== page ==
EverZen

In a weird way, I’ve recently found that EQ taught me how to be a better MMORPG player. Because of The vision. No really. Stop laughing, the soda’s coming out of your nose again. Ok look, let me explain. Remember how long you camped Mitty for that gold ring? Or you class BP from Trak? Tormax’s head? Or any of a thousand separate tradeskill items in PoP? Ya, that sucked, right? But you learned to wait.

WoW isn’t like that. And that causes some grief on us old school gamers.

My kids are like this. They both have rooms full of toys, a laptop each, mp3 players, gaming systems, and more, but I hear easily three times a week that they are bored. Bored! These days, it’s all about the instant gratification. WoW follows this trend. Thus you end up with people to raid with like Wonderboy. Name changed to protect the guilty. Er, innocent. Whatever. Anyway, Wonderboy has been helping my guild raid. However, it’s obvious he’s in it for himself. He obsesses about the loot dropping on the next boss, or if there’s nothing he wants from it, the next boss. Mid-run on a boss, he’ll start spamming the raid channel that we need to go to a different one. Over and over with “plz” (which is one of those “really annoys Oz” phrases already). I’ve had people offer me a hundred gold not to heal him on a raid. He never brings supplies to a raid, not even the basic ones like healing/mana potions. I’m fairly certain that Wonderboy is 12.

(Note: One of the best raid tanks I ever saw in EQ was 13. This guy was AMAZING. He was a consummate pro, and cool as dry ice. One night he said he had to leave early because his mom was grounding him and that’s when we found out. Stunned we were. I point this out to explain that I know all ‘kids’ are not immature. However, most are. That, my friends, is the definition of that age. It’s ok.)

But he’s not alone. WoW is all about the now, all about the Me. In City of Heroes/Villains, for example, you used to form up a group and pound out missions for people. One for you, one for me, one for her – that kind of thing. It works out well. In WoW, you look for a group for a specific quest, and the second it’s done, they drop. I’ve almost wondered if they have a mod for it; it’s that fast sometimes. But that’s what the focus is: ME. And that just feels…wrong.

I like to raid. I have no issue dying all night long to learn a boss. Heck, I play two raid level chars, and I never complain being asked to switch from one to the other. This means I have screwed myself out of loot the other character could use. But I do it, for the guild. That’s the way I learned to play. You play, you hit the piñata until the candy comes out, and you get loot for everyone. What doesn’t help you directly helps someone else who then helps you get what you want. You cannot always step up and get the toys. You do not always win. Sometimes, you have to wait. Sucks, but it’s the way it works sometimes.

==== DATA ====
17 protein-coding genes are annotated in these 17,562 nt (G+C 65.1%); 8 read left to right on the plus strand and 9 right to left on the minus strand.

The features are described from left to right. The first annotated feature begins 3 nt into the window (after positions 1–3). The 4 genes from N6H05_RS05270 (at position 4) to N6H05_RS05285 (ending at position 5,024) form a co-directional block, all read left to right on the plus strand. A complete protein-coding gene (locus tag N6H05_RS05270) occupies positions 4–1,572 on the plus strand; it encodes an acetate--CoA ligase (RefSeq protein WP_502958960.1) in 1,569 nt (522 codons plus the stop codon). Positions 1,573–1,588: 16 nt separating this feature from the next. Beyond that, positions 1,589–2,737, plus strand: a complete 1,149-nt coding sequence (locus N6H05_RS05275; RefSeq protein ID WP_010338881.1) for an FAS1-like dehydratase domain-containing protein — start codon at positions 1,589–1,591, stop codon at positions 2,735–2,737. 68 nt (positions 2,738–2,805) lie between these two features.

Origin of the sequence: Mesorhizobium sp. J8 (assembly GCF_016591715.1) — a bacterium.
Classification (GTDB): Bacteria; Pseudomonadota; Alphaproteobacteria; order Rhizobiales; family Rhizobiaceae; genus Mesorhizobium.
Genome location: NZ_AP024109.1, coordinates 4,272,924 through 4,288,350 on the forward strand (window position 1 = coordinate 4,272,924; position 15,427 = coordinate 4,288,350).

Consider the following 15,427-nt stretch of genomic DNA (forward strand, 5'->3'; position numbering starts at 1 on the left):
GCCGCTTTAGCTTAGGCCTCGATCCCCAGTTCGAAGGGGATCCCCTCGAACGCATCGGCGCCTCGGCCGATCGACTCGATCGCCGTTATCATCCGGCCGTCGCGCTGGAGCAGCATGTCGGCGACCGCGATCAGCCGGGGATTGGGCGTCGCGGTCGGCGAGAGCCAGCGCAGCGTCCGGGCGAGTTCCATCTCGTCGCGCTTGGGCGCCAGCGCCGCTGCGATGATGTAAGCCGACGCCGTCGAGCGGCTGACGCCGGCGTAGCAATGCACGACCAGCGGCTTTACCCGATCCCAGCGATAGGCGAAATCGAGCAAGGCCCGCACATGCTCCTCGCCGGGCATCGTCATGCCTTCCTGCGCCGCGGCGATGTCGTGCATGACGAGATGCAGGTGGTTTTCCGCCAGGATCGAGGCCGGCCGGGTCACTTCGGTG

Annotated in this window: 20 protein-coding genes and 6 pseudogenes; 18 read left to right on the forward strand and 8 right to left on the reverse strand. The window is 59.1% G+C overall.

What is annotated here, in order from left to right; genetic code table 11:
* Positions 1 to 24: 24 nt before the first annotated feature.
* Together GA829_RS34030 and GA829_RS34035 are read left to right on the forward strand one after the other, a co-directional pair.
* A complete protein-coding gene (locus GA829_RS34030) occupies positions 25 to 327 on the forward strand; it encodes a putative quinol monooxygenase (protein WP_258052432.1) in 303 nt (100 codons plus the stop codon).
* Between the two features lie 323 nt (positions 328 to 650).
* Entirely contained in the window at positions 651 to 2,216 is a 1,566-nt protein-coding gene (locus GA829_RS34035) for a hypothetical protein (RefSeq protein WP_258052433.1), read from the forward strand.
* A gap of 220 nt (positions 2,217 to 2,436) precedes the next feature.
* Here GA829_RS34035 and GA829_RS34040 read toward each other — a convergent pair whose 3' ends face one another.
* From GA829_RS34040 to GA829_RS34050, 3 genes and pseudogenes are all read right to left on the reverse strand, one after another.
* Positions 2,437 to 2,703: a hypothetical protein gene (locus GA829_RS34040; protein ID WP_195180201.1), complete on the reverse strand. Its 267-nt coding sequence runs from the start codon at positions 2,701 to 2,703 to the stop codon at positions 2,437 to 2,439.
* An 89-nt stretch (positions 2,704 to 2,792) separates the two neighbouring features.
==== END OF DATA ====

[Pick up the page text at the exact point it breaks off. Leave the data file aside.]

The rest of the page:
I wonder if Wonderboy will still raid once he gets his shiny pixels? Not sure I’d take that bet.

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Oz

Jaded old gamer, and father of gamers, who’s been around long enough. Still, he’s always up for giving the Next Big Thing a whirl.

17 thoughts on “EverZen”

  1. You know, I’m starting to sound like a LoTRO fanboi, but I have to say the community and their approach to this very issue has been extrodinarily refreshing for my wife and I.

    The past few nights we have been forming PUGs for various quests, instances and single mob Fellowship encounters, and everyone seems willing to just help out for the sake of being a good peson or in exchange for help on their quest.

    It was like: Member 1:”Hey after we do this, does anyone mind poping down to the Barrows for Ruins of Cardolan real quick?” Member 2:”I don’t have that but I don’t mind helping you, and while we are there, can we do the Lalia quest?” Member 3:”Sure, I don’t mind. Anyone need Chap 10?”

  2. WoW is interesting for non-EQ style gameplay. That is, until the raiding part starts. I think EQ simply filtered out everyone who wasn’t interested in that early on, rather than ambushing them at endgame.

  3. LotRO has some good people; I think it’s because the game isn’t really l33t enough to attract Wonderboys. Though saying that, me and my guild have seen plenty of the other kind too. I can’t be bothered with PUGs in any game any more.

  4. Even in CoX, if you do say a mayhem mission, people will drop out in the middle, or drop out right after, without saying anything. I have gotten to the point in CoX where I solo any of those timed or important missions because those seem to attract really bad or selfish people.

    Of course, if you just do a bunch of newspaper or generic missions, people are just fine.

    So, maybe it’s the reward that motivates them to act that way?

  5. I think maybe you’re approaching it from the wrong direction. I’m not saying, “People should be selfish jerks,” but I am saying, “Maybe games shouldn’t be set up so that they require ridiculous amounts of work to get what people want.”